CAIRO (AP) — One of Libya’s rival prime ministers called Tuesday for the release of the former Libyan intelligence officer accused of making the bomb that downed Pan Am Flight 103 over Lockerbie, Scotland, in 1988, killing all onboard, after he surfaced in U.S. custody earlier this week.
American authorities said Abu Agila Mohammad Mas’ud Kheir Al-Marimihad been arrested and would face trial in the United States. On Monday, he appeared in a Washington, D.C., federal court, where he was charged with an act of international terrorism.
“My question directed to the American administration is how…he reached Washington,” Fathi Bashagha, one of Libya’s rival prime ministers, told a local Libyan television channel as he was leaving a meeting of the country’s East-based parliament. “What we think is that he was kidnapped, Of course, this is outside the legal, judicial and legitimacy framework, and this is something I reject and do not recognize. At all.”
Torn by civil war since 2011, Libya is divided between two rival governments, each backed by international patrons and numerous armed militias on the ground. One is based in Tripoli, and the other, headed by Bashagha, is based in Sirte with a parliament in the eastern city of Tobruk. In western Libya, militia groups have amassed great wealth and power from kidnappings and their involvement in the country’s lucrative human trafficking trade.
Bashagha’s comments seemed to suggest that his rival’s government, that of Prime Minister Abdul Hamid Dbeibah, based in Tripoli, was somehow complicit in the operation to extract Mas’ud.
Mas’ud’s extradition is a milestone in the decades-old investigation into the attack that killed 259 people in the air and 11 on the ground. American authorities in December 2020 announced charges against Mas’ud, who was in Libyan custody at the time. Though he is the third Libyan intelligence official charged in the U.S. in connection with the attack, he is the first to appear in an American courtroom for prosecution.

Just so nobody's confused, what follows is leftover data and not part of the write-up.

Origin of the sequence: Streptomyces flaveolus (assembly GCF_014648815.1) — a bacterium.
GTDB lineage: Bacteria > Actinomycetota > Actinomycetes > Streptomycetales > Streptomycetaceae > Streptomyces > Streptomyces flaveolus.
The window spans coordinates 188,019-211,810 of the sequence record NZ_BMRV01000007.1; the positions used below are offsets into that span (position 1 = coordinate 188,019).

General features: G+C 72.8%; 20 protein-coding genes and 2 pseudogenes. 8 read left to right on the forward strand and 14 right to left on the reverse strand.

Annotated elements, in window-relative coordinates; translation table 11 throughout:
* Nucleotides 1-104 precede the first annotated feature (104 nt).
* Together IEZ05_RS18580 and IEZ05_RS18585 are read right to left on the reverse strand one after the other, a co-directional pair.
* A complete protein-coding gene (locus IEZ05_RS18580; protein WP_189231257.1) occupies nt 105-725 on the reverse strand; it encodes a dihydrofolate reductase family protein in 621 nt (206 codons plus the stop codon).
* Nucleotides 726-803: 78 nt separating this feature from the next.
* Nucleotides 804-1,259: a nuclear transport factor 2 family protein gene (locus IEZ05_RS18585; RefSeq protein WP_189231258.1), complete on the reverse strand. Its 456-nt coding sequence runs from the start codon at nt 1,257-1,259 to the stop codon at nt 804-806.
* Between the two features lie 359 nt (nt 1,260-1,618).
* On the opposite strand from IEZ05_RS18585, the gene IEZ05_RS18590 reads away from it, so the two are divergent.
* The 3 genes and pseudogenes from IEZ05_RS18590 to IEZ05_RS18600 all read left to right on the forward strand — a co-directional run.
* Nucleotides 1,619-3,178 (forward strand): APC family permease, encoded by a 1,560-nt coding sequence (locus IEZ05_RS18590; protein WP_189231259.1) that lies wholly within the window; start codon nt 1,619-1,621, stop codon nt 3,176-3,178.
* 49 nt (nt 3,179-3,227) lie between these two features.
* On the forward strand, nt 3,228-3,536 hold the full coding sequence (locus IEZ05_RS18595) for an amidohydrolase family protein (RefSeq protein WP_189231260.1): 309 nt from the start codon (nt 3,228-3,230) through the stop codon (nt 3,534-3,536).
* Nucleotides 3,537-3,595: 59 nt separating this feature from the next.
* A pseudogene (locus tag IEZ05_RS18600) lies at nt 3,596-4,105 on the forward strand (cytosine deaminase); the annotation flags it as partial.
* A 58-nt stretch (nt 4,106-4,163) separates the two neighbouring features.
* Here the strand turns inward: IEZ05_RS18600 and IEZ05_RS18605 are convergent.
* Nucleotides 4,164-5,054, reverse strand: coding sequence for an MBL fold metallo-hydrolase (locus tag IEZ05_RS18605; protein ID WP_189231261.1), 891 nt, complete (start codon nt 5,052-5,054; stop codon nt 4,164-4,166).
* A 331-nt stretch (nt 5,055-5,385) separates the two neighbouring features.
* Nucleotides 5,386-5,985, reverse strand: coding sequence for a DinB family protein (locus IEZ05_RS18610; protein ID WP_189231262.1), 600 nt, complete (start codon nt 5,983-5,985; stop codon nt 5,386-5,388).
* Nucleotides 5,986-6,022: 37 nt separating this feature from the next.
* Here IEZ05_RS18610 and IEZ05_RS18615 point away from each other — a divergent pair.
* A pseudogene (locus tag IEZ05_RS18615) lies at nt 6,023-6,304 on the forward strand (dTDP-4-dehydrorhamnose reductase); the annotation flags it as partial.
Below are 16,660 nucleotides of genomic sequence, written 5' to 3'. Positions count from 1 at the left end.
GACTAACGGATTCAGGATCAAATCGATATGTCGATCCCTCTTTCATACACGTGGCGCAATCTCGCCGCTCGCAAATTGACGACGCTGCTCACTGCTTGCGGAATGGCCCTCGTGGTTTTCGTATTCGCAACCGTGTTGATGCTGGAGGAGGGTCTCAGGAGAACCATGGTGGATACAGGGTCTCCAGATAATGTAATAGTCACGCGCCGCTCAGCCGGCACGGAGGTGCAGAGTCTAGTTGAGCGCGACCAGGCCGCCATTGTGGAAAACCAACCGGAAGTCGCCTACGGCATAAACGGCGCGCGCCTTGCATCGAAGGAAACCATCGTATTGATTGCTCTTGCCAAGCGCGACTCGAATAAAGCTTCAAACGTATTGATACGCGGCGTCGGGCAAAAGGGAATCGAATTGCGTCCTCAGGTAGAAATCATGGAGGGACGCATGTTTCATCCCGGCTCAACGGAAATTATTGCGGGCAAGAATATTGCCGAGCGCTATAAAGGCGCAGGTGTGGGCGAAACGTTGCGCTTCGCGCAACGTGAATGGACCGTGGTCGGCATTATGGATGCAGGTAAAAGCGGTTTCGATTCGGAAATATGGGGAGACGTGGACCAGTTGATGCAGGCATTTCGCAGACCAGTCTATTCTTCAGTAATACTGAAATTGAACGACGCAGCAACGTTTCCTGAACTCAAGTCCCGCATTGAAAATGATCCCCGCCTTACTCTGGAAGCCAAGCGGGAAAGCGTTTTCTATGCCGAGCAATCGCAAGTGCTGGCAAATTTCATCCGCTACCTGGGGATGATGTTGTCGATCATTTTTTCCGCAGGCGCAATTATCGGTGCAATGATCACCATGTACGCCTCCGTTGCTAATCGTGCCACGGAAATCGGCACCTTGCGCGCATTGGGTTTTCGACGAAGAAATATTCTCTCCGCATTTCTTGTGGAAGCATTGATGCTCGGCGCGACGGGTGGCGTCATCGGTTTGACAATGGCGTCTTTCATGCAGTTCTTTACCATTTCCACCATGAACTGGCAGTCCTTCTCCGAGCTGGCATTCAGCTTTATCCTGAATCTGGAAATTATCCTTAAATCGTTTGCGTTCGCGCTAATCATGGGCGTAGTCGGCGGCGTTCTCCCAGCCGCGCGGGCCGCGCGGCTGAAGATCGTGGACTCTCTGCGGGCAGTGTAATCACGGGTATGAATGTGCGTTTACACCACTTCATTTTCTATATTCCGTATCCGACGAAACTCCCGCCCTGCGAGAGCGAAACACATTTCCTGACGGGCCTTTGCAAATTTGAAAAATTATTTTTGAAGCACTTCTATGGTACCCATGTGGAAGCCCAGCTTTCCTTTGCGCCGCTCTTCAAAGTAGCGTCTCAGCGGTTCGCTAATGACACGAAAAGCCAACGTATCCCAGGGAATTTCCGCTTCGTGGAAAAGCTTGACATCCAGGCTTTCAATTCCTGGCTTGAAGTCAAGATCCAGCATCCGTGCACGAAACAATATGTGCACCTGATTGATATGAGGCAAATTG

The New York-bound Pan Am flight exploded over Lockerbie less than an hour after takeoff from London on Dec. 21, 1988. Citizens from 21 different countries were killed. Among the 190 Americans on board were 35 Syracuse University students flying home for Christmas after a semester abroad.
American authorities in December 2020 announced charges against Mas’ud, who was in Libyan custody at the time. A breakthrough in the Justice Department’s investigation came when U.S. officials in 2017 received a copy of an interview that Mas’ud, a longtime explosives expert for Libya’s intelligence service, had given to Libyan law enforcement in 2012 after being taken into custody following the collapse of the government of the country’s leader, Col. Moammar Gadhafi.
In that interview, U.S. officials said, Mas’ud admitted building the bomb in the Pan Am attack and working with two other conspirators to carry out the plan. He also said the operation was ordered by Libyan intelligence and that Gadhafi thanked him and other members of the team after the attack, according to an FBI affidavit.
U.S. officials did not say how Mas’ud came to be taken into U.S. custody, but late last month local Libyan media reported that Mas’ud had been kidnapped by armed men on Nov. 16 from his residence in Tripoli, the capital. That reporting cited a family statement that accused Tripoli authorities of being silent on the abduction. It remains unclear under what circumstances Mas’ud was released from prison since the 2020 announcement.